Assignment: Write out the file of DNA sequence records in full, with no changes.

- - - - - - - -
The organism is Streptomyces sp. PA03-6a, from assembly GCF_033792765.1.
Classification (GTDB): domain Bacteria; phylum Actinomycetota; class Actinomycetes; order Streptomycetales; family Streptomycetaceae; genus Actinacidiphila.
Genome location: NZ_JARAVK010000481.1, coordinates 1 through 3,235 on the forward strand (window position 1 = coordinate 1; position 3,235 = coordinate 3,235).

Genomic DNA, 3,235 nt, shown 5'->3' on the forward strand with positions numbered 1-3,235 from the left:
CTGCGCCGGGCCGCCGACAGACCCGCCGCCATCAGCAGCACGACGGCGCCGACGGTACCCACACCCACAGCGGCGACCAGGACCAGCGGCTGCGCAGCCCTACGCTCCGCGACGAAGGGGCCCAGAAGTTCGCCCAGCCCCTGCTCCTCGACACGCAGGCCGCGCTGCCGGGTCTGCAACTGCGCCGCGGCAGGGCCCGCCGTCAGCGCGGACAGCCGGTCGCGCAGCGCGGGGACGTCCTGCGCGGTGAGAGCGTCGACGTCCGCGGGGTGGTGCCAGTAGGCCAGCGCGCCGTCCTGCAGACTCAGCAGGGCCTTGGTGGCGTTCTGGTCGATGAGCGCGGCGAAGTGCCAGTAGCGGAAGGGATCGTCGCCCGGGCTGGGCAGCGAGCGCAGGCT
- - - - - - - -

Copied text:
The organism is Streptomyces sp. PA03-6a, from assembly GCF_033792765.1.
Classification (GTDB): domain Bacteria; phylum Actinomycetota; class Actinomycetes; order Streptomycetales; family Streptomycetaceae; genus Actinacidiphila.
Genome location: NZ_JARAVK010000481.1, coordinates 1 through 3,235 on the forward strand (window position 1 = coordinate 1; position 3,235 = coordinate 3,235).

Genomic DNA, 3,235 nt, shown 5'->3' on the forward strand with positions numbered 1-3,235 from the left:
CTGCGCCGGGCCGCCGACAGACCCGCCGCCATCAGCAGCACGACGGCGCCGACGGTACCCACACCCACAGCGGCGACCAGGACCAGCGGCTGCGCAGCCCTACGCTCCGCGACGAAGGGGCCCAGAAGTTCGCCCAGCCCCTGCTCCTCGACACGCAGGCCGCGCTGCCGGGTCTGCAACTGCGCCGCGGCAGGGCCCGCCGTCAGCGCGGACAGCCGGTCGCGCAGCGCGGGGACGTCCTGCGCGGTGAGAGCGTCGACGTCCGCGGGGTGGTGCCAGTAGGCCAGCGCGCCGTCCTGCAGACTCAGCAGGGCCTTGGTGGCGTTCTGGTCGATGAGCGCGGCGAAGTGCCAGTAGCGGAAGGGATCGTCGCCCGGGCTGGGCAGCGAGCGCAGGCT